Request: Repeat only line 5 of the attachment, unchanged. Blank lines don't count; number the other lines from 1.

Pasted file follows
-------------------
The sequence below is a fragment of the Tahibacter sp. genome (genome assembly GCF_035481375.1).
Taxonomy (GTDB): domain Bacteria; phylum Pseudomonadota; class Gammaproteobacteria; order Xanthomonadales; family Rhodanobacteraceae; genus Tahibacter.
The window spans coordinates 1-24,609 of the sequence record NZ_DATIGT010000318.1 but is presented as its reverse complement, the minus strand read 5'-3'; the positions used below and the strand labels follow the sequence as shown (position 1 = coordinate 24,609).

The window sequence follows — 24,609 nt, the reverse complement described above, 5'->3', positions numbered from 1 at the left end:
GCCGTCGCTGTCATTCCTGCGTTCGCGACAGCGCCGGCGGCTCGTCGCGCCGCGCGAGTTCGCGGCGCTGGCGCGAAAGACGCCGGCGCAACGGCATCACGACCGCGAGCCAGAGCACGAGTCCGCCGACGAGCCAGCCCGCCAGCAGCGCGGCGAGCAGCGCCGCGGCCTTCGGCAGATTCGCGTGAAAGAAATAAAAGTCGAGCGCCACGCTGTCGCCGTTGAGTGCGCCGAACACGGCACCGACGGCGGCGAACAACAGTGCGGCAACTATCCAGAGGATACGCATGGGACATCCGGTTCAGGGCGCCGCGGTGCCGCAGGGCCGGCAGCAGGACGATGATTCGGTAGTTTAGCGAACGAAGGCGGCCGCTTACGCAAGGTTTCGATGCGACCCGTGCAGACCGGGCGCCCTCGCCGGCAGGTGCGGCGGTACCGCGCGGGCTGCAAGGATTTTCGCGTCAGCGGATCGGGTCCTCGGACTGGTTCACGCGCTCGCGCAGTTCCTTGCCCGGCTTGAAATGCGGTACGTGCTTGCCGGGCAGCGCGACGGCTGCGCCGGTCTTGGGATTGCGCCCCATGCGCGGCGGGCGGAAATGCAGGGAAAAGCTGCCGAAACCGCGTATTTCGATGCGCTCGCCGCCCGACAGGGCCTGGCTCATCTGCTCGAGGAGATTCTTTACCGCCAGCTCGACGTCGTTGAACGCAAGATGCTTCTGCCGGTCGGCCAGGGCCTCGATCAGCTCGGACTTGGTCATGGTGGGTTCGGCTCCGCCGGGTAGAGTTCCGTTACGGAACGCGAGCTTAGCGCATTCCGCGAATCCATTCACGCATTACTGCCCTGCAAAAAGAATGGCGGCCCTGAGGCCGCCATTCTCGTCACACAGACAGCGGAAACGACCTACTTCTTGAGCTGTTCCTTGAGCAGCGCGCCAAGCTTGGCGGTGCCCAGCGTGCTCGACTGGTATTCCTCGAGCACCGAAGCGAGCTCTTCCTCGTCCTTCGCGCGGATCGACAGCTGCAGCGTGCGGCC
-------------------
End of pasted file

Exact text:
GCCGTCGCTGTCATTCCTGCGTTCGCGACAGCGCCGGCGGCTCGTCGCGCCGCGCGAGTTCGCGGCGCTGGCGCGAAAGACGCCGGCGCAACGGCATCACGACCGCGAGCCAGAGCACGAGTCCGCCGACGAGCCAGCCCGCCAGCAGCGCGGCGAGCAGCGCCGCGGCCTTCGGCAGATTCGCGTGAAAGAAATAAAAGTCGAGCGCCACGCTGTCGCCGTTGAGTGCGCCGAACACGGCACCGACGGCGGCGAACAACAGTGCGGCAACTATCCAGAGGATACGCATGGGACATCCGGTTCAGGGCGCCGCGGTGCCGCAGGGCCGGCAGCAGGACGATGATTCGGTAGTTTAGCGAACGAAGGCGGCCGCTTACGCAAGGTTTCGATGCGACCCGTGCAGACCGGGCGCCCTCGCCGGCAGGTGCGGCGGTACCGCGCGGGCTGCAAGGATTTTCGCGTCAGCGGATCGGGTCCTCGGACTGGTTCACGCGCTCGCGCAGTTCCTTGCCCGGCTTGAAATGCGGTACGTGCTTGCCGGGCAGCGCGACGGCTGCGCCGGTCTTGGGATTGCGCCCCATGCGCGGCGGGCGGAAATGCAGGGAAAAGCTGCCGAAACCGCGTATTTCGATGCGCTCGCCGCCCGACAGGGCCTGGCTCATCTGCTCGAGGAGATTCTTTACCGCCAGCTCGACGTCGTTGAACGCAAGATGCTTCTGCCGGTCGGCCAGGGCCTCGATCAGCTCGGACTTGGTCATGGTGGGTTCGGCTCCGCCGGGTAGAGTTCCGTTACGGAACGCGAGCTTAGCGCATTCCGCGAATCCATTCACGCATTACTGCCCTGCAAAAAGAATGGCGGCCCTGAGGCCGCCATTCTCGTCACACAGACAGCGGAAACGACCTACTTCTTGAGCTGTTCCTTGAGCAGCGCGCCAAGCTTGGCGGTGCCCAGCGTGCTCGACTGGTATTCCTCGAGCACCGAAGCGAGCTCTTCCTCGTCCTTCGCGCGGATCGACAGCTGCAGCGTGCGGCC